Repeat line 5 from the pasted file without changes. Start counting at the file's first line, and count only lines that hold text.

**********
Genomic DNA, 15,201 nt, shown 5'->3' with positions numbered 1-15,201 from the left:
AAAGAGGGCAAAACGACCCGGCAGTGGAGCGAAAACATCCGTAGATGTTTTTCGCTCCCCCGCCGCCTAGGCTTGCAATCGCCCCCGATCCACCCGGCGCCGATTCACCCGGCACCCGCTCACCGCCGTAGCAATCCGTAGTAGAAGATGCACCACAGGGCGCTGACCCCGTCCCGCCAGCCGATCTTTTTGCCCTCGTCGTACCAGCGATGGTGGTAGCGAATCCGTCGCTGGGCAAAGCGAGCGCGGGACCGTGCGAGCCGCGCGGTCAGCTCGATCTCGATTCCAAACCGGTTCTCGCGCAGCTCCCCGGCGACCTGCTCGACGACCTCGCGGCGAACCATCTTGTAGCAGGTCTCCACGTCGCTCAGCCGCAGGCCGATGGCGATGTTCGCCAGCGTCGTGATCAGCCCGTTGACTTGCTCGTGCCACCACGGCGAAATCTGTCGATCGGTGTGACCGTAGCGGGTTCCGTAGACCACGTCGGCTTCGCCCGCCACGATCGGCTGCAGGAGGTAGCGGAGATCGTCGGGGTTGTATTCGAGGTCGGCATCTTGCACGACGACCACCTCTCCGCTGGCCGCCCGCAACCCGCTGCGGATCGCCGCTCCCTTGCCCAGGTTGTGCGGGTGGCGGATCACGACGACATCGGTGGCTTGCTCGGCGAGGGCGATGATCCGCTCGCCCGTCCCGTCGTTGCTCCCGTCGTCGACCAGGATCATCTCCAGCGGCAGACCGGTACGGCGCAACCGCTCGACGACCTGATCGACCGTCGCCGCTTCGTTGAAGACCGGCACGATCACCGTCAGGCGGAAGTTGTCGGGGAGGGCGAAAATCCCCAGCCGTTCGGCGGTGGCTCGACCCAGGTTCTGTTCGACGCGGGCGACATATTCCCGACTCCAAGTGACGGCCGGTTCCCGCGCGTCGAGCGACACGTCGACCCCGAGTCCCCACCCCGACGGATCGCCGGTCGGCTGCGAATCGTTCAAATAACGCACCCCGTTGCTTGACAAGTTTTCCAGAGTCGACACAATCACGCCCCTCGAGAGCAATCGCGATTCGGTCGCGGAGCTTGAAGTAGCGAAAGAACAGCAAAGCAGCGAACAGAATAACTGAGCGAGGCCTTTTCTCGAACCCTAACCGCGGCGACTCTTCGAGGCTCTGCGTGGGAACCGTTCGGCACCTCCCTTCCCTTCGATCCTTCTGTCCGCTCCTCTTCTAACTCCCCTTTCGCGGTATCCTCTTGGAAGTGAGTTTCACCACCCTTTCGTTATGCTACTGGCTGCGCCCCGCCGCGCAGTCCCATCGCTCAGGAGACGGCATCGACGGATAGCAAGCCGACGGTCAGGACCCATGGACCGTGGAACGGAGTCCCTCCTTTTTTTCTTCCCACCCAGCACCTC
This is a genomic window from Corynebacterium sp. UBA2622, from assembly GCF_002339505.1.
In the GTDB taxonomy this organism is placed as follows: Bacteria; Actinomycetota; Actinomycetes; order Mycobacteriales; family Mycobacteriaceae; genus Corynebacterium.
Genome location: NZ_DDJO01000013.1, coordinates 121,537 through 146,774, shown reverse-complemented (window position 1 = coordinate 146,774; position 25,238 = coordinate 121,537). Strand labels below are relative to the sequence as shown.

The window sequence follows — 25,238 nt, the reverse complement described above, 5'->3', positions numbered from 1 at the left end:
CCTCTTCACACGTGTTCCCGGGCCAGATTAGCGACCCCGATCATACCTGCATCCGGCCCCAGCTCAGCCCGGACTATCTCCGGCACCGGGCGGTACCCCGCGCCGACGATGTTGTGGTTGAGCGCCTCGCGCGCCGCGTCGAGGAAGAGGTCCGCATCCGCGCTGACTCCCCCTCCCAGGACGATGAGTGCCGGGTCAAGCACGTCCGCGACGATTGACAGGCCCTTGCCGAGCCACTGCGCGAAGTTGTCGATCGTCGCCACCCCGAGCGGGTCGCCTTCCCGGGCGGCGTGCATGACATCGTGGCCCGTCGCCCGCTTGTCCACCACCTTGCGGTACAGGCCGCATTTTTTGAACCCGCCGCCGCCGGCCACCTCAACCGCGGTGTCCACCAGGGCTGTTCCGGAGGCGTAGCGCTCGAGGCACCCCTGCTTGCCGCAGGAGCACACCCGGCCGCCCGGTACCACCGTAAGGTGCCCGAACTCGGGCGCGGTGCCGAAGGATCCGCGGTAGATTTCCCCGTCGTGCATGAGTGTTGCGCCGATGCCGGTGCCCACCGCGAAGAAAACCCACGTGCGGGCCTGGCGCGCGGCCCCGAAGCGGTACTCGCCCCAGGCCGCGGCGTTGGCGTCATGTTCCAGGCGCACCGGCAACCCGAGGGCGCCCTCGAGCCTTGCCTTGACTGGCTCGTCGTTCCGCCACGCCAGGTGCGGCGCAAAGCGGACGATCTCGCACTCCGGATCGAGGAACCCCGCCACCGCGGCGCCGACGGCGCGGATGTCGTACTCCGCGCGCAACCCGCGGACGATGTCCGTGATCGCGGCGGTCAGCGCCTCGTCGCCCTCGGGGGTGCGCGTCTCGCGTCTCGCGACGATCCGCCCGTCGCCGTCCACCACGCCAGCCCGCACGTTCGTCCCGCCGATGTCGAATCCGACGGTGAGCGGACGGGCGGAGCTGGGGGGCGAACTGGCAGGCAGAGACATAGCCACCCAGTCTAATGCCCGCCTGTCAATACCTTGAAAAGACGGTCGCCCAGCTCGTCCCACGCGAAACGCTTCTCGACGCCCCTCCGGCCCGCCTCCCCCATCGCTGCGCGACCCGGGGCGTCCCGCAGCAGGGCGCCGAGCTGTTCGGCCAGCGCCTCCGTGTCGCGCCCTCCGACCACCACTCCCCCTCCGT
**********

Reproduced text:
Genome location: NZ_DDJO01000013.1, coordinates 121,537 through 146,774, shown reverse-complemented (window position 1 = coordinate 146,774; position 25,238 = coordinate 121,537). Strand labels below are relative to the sequence as shown.